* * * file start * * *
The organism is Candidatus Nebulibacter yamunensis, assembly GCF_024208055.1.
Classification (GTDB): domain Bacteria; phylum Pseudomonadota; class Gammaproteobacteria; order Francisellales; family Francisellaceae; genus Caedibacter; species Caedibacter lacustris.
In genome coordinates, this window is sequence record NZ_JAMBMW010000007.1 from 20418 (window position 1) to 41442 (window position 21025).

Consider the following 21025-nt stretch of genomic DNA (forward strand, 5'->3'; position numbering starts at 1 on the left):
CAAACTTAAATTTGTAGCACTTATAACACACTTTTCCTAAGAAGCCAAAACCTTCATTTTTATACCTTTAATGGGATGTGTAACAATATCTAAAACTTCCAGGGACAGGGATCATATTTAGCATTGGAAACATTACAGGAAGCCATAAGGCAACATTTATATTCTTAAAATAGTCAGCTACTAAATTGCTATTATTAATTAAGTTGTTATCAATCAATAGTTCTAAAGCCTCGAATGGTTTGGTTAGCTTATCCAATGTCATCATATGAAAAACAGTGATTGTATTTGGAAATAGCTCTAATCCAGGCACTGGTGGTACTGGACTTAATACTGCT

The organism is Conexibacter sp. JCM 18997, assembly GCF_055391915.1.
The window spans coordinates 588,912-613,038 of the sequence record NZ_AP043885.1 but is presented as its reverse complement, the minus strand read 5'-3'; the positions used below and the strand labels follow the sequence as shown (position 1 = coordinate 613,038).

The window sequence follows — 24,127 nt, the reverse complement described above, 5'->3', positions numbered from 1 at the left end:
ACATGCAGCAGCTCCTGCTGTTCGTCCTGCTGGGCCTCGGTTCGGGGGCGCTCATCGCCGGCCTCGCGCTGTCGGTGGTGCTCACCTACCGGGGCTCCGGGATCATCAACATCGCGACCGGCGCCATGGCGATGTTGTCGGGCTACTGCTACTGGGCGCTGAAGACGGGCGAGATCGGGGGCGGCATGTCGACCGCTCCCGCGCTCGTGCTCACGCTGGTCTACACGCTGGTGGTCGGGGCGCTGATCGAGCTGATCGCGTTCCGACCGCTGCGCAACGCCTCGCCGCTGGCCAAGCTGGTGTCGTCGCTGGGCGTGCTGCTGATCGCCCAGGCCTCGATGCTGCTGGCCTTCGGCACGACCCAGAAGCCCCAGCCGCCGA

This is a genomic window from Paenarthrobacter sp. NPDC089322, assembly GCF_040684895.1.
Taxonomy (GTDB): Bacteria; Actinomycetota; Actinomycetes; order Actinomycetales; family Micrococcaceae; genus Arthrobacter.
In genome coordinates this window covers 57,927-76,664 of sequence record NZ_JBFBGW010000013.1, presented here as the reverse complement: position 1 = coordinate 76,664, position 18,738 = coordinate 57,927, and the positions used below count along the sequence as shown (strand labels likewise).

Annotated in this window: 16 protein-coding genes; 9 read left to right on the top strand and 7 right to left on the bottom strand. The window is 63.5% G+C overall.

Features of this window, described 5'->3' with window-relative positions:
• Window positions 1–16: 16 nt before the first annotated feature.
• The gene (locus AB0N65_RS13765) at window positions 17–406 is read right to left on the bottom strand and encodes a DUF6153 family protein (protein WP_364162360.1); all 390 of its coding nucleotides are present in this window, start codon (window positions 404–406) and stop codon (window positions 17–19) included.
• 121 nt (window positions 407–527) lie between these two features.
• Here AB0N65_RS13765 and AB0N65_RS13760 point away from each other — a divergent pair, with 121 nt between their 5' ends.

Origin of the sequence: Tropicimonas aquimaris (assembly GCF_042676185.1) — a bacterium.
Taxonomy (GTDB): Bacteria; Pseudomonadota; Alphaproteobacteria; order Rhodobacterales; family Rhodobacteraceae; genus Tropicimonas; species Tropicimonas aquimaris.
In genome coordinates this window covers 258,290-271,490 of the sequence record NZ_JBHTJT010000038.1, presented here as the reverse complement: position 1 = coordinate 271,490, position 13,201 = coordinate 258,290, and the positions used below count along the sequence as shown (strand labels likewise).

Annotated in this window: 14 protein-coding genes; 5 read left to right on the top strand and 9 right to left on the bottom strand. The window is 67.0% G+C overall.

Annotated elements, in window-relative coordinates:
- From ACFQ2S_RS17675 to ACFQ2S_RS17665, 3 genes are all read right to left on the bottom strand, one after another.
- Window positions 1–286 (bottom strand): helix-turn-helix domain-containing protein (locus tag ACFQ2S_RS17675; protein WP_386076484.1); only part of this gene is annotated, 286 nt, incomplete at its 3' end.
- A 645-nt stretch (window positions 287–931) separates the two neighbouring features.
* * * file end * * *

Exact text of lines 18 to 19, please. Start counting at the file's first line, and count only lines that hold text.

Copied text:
• Here AB0N65_RS13765 and AB0N65_RS13760 point away from each other — a divergent pair, with 121 nt between their 5' ends.

Origin of the sequence: Tropicimonas aquimaris (assembly GCF_042676185.1) — a bacterium.